Ravenhill Court by David R Beshears is the second short story/screenplay adaptation, I’ve read of his in the last couple of weeks and certainly this author is growing on me. In this story, a middle-aged Ben Foster returns to the world of his childhood, Ravenhill Court, a middle-class, suburban, Californian cul-de-sac. All the houses in the street are abandoned, the weeds grow wild and doors hang open or are long gone. Ben opens his friend’s Peter’s journal from 1964 and his mind travels back to when it all began; when four young teenagers discovered that their world was not what it seemed to be and they themselves were not what they thought they were. Ben, his sister Julie, best friend Peter and Louis, are caught in some sort of dimensional shift that they don’t understand and don’t know what to do about. The Professor, who lives down the street will provide them with a clue as to where to start looking and so, their incredible adventure begins.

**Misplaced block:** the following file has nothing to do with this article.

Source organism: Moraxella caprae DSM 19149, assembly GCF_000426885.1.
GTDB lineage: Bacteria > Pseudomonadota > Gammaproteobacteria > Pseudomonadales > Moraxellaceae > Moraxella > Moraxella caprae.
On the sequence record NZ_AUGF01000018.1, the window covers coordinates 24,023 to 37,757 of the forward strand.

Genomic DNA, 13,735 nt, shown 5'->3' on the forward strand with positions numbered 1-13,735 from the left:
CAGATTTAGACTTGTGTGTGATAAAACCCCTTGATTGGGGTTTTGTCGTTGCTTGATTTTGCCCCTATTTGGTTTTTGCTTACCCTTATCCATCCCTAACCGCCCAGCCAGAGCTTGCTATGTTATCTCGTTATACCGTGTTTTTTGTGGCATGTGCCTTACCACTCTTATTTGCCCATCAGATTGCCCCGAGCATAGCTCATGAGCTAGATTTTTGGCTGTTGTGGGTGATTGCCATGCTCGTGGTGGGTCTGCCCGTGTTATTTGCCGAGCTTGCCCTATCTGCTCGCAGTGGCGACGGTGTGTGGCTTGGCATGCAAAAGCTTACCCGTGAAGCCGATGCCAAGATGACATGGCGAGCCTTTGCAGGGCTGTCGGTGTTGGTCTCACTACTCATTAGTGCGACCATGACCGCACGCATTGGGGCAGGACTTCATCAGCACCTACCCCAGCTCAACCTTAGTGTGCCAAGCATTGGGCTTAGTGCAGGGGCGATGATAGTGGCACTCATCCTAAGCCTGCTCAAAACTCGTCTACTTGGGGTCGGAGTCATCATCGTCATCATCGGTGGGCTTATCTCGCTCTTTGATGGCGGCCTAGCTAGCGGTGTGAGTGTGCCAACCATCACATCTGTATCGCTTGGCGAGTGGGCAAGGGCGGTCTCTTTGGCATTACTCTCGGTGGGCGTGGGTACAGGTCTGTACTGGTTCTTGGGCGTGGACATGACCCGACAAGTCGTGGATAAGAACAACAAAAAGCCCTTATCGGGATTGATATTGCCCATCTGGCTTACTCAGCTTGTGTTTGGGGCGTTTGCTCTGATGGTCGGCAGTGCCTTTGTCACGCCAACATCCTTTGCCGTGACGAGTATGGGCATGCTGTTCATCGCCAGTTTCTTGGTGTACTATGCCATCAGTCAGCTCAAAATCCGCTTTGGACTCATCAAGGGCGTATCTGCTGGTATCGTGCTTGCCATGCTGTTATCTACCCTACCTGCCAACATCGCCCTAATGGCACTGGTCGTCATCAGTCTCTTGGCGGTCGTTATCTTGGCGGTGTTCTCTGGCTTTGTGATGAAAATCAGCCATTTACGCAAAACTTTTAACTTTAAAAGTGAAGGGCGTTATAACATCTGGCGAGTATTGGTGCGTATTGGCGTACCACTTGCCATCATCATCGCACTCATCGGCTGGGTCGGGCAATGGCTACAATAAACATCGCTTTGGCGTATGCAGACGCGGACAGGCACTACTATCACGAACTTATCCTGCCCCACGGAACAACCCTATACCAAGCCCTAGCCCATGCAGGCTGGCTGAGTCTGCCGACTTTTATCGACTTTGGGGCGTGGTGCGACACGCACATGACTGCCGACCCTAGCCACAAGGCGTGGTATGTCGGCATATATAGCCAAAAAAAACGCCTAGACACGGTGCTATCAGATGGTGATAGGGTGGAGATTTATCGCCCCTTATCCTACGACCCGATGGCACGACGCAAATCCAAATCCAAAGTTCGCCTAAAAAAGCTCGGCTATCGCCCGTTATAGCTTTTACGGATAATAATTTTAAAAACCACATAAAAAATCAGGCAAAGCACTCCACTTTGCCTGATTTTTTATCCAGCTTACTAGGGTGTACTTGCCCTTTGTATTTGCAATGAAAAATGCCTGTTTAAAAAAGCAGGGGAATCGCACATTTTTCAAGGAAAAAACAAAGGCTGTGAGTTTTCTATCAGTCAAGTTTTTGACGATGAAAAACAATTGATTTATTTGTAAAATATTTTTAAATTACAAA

As I read Ravenhill Court by David R Beshears, I couldn’t help but think of that wonderful movie, The Truman Show, starring Jim Carrey. There was certainly an element of The Truman Show shining through this work – not everything is as it seems. One thing that struck me about this book was the dialogue between the young friends, which was witty, cleverly written and totally appropriate for the age and the period. I almost found myself back in 1964 and thinking about how I was way back then. I could certainly identify with Ben, Julie, Peter and Louis. I particularly enjoyed the Professor. Perhaps it was one of those days when I couldn’t help but see this story as a screenplay, but I also kept thinking of the brilliant Christopher Lloyd as Dr Emmett Brown in the Back to the Future franchise. The plot was cleverly woven and the young adults certainly had some questioning to do about who they were, what they were doing, and what their place in this Universe was. This is an excellent science fiction/fantasy story, particularly suitable for the young adult market, but equally applicable to all ages. Clever, witty, and sometimes, dark humour, will always have a place on our bookshelves.